"I couldn't let him pass away without helping somebody," Marion said.

Across the hospital in Kyle's room, a doctor shared the news that they had found a heart. Denise Wilkerson woke her son, who immediately asked: "Is it Skylar?"

Kyle and Skylar were classmates, but usually traveled in different social circles, occasionally riding bikes together, Denise Wilkerson said. It's all so surreal, it's like something out of a made-for-TV movie, Denise Wilkerson said.

"I wouldn't believe it if I didn't live it," she said.

Lasting impact

At a vigil Saturday night, votives that the Wilkersons brought were arranged to spell out Skylar's name. Michael, Zach and Sam Marion called Kyle over. The four draped their arms around one another and posed for a picture. Denise and her husband, Randy, wiped away tears.

The Marions are hoping for a little more good to come from Skylar's death.

Already, his death has prompted the Motor Vehicle Administration to review its driver education curriculum, after the issue got traction from a failed attempt by state Sen. Bryan Simonaire of Pasadena to pass a bill requiring a rewrite of the hit-and-run section and a stiffer maximum sentence for hit-and-run drivers.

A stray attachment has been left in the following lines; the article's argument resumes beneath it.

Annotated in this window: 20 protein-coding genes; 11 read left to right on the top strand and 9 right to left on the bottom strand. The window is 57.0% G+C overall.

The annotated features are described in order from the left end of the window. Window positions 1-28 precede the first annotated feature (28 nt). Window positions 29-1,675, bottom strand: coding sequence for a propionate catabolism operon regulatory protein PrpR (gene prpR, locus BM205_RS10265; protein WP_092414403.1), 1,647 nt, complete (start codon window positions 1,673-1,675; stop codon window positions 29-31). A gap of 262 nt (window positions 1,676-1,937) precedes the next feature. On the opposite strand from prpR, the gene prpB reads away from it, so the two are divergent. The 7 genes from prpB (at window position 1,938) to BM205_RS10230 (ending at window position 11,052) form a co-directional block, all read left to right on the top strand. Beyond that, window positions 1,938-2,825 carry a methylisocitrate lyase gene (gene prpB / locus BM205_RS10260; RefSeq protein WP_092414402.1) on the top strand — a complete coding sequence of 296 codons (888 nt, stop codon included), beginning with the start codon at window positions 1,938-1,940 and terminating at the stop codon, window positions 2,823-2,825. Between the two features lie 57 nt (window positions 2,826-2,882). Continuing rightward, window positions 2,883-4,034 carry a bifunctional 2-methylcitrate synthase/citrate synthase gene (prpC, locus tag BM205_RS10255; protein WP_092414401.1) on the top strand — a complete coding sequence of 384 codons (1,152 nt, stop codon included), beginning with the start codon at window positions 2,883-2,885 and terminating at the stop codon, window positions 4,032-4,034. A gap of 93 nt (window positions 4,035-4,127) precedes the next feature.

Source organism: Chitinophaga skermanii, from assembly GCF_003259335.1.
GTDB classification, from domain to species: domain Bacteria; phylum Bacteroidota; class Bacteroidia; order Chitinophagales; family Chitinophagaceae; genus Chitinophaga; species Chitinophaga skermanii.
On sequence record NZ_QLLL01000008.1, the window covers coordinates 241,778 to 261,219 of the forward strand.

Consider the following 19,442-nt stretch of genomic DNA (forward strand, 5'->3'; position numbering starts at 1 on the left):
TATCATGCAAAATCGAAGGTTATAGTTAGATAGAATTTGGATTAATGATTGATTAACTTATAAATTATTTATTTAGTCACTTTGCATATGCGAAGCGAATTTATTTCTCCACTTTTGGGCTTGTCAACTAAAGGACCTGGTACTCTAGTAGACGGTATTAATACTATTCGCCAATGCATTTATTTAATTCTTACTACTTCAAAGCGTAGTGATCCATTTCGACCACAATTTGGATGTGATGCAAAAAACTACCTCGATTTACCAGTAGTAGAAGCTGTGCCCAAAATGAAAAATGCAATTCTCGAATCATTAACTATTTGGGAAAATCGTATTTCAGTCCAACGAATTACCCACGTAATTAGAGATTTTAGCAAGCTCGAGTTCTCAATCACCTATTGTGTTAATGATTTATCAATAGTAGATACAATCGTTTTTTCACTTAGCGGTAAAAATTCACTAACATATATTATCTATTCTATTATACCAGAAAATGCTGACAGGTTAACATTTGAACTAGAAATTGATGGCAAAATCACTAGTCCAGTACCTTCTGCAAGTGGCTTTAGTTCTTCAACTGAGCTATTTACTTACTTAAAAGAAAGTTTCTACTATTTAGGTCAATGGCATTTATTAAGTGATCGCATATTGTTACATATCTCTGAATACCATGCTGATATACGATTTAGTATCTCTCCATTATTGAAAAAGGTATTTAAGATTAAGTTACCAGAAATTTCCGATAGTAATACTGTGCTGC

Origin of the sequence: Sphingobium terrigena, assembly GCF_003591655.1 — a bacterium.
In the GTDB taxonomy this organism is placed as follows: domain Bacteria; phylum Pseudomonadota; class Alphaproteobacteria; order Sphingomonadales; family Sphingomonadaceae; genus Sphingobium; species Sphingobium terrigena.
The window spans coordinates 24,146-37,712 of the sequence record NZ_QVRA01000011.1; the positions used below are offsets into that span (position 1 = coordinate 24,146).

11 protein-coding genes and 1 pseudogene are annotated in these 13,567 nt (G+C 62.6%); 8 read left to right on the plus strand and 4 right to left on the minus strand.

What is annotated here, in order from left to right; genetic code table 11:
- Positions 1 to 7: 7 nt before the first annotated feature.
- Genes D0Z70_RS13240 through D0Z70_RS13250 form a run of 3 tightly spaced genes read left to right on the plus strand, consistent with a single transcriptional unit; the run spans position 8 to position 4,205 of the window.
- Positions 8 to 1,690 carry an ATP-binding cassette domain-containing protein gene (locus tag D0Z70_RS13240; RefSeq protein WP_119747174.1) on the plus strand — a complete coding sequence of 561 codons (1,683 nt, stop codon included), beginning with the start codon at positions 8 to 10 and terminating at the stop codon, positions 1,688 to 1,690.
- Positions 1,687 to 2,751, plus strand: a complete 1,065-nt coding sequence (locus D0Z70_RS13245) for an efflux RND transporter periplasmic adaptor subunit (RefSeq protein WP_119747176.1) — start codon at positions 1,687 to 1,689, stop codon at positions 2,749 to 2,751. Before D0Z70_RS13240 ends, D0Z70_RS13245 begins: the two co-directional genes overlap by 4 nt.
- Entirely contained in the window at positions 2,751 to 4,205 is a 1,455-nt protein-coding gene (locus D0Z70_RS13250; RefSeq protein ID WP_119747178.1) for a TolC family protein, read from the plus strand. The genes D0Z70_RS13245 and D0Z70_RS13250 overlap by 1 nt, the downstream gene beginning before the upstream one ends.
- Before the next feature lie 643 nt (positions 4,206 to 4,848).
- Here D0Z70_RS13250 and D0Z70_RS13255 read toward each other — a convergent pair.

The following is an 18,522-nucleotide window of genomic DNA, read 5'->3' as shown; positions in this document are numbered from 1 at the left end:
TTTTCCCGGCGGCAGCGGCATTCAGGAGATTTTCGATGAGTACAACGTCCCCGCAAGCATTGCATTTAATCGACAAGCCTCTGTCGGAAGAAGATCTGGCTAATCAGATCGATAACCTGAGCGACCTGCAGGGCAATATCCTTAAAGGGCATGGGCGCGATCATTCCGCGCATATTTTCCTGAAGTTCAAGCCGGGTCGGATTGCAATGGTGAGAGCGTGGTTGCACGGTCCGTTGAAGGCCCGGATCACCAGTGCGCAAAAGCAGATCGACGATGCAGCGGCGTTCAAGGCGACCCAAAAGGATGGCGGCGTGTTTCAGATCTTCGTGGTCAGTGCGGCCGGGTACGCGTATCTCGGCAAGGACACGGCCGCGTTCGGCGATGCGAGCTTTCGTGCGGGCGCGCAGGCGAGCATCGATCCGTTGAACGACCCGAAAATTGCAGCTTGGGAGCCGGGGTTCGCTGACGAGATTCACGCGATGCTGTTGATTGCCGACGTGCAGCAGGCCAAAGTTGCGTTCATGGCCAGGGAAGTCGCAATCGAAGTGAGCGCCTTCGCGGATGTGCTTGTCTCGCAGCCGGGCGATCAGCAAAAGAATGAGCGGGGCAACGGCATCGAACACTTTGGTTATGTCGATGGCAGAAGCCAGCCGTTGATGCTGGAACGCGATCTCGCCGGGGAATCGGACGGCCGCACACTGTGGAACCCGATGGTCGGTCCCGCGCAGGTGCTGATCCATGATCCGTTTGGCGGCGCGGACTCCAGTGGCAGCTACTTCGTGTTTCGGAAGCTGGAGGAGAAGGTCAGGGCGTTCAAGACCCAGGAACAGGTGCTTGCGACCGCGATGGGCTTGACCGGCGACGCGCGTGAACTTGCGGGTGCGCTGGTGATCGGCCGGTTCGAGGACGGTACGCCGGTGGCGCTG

Skylar's family also hopes to help families of other crash victims quickly raise money for reward funds.

Having a generous reward can help, according to police, but it's more likely a break will come from someone with a guilty conscience.

"Somebody down there truly knows," said Russell, the investigator. "I don't know what can be done to tug at their heartstrings any more."



How to help

Anyone with information on the Skylar Marion case can contact Metro Crime Stoppers by calling 1-866-7LOCKUP, sending a text of "MCS" plus the message to CRIMES (274637) or via metrocrimestoppers.org. Callers are not required to give their names.